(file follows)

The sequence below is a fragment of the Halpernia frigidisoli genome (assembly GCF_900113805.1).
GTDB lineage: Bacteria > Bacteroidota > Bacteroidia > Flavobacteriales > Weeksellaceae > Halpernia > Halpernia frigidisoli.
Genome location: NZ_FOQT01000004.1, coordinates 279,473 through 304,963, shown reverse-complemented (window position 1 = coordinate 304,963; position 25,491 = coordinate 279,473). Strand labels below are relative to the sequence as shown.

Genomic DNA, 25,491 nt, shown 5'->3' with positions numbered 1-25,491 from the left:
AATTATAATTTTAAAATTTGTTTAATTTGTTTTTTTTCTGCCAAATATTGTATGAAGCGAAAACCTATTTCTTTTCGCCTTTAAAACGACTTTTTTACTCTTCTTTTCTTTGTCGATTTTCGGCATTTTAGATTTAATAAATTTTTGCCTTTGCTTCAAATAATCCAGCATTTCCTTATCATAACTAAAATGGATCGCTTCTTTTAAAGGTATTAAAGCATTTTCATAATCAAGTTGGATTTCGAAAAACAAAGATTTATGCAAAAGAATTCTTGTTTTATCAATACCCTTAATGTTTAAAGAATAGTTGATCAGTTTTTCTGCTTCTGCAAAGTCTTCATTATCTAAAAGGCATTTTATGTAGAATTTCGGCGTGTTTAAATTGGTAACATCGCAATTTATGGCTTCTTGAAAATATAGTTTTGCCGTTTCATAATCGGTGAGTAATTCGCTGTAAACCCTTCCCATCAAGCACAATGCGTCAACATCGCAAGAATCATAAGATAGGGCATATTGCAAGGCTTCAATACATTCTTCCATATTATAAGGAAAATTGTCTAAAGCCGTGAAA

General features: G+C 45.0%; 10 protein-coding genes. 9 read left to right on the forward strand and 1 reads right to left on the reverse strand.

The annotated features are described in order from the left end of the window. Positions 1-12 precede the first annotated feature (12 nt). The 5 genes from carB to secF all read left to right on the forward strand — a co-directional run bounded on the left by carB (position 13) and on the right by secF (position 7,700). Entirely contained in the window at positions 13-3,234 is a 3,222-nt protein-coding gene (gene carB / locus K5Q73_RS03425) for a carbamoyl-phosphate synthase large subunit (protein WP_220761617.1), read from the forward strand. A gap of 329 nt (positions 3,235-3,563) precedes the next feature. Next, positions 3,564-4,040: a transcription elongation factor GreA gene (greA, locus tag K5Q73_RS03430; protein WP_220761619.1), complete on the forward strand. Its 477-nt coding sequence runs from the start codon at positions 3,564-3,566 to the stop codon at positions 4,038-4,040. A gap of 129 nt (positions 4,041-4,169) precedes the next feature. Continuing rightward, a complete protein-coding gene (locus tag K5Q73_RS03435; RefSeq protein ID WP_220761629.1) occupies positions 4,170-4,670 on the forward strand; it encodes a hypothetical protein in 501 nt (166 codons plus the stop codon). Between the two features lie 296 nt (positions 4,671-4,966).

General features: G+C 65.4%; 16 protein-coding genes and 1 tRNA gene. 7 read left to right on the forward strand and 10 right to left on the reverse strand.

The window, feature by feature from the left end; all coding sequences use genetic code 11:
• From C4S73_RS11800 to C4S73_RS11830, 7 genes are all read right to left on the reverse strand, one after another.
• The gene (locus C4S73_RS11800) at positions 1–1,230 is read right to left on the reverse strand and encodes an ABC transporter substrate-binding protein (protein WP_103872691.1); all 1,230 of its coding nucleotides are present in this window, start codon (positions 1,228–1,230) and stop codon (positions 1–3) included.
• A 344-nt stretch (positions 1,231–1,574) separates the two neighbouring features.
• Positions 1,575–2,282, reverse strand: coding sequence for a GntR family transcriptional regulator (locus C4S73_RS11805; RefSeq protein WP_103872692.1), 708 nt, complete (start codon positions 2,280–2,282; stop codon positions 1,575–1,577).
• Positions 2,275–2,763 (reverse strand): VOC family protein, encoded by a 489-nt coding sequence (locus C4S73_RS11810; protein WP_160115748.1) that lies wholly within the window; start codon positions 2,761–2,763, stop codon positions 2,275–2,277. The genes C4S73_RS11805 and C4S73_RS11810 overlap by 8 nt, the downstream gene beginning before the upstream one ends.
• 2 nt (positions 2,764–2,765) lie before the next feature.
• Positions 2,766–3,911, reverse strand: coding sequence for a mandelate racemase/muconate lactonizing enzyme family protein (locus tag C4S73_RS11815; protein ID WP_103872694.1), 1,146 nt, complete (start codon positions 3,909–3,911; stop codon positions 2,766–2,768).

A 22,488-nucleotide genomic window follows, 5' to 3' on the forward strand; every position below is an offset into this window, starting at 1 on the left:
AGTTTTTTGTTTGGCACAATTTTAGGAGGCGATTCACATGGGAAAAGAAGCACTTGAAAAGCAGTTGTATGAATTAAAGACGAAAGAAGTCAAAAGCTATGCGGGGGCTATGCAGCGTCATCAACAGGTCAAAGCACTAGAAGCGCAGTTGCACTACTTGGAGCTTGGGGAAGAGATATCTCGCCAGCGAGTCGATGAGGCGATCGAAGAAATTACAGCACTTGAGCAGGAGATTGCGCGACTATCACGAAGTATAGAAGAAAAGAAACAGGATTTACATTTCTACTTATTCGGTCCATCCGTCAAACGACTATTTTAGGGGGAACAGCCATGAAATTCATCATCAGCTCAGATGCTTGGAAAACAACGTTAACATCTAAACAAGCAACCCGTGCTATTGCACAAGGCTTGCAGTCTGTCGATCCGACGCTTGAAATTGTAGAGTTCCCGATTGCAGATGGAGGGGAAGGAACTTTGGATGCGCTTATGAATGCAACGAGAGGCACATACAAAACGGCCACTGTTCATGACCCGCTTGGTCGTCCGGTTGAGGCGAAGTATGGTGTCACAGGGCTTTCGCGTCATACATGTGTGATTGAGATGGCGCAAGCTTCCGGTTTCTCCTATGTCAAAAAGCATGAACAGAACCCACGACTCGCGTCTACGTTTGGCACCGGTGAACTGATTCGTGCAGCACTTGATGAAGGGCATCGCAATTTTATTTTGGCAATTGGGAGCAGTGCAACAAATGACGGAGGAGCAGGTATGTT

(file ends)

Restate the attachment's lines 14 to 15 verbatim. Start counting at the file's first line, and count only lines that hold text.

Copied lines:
• Positions 2,275–2,763 (reverse strand): VOC family protein, encoded by a 489-nt coding sequence (locus C4S73_RS11810; protein WP_160115748.1) that lies wholly within the window; start codon positions 2,761–2,763, stop codon positions 2,275–2,277. The genes C4S73_RS11805 and C4S73_RS11810 overlap by 8 nt, the downstream gene beginning before the upstream one ends.
• 2 nt (positions 2,764–2,765) lie before the next feature.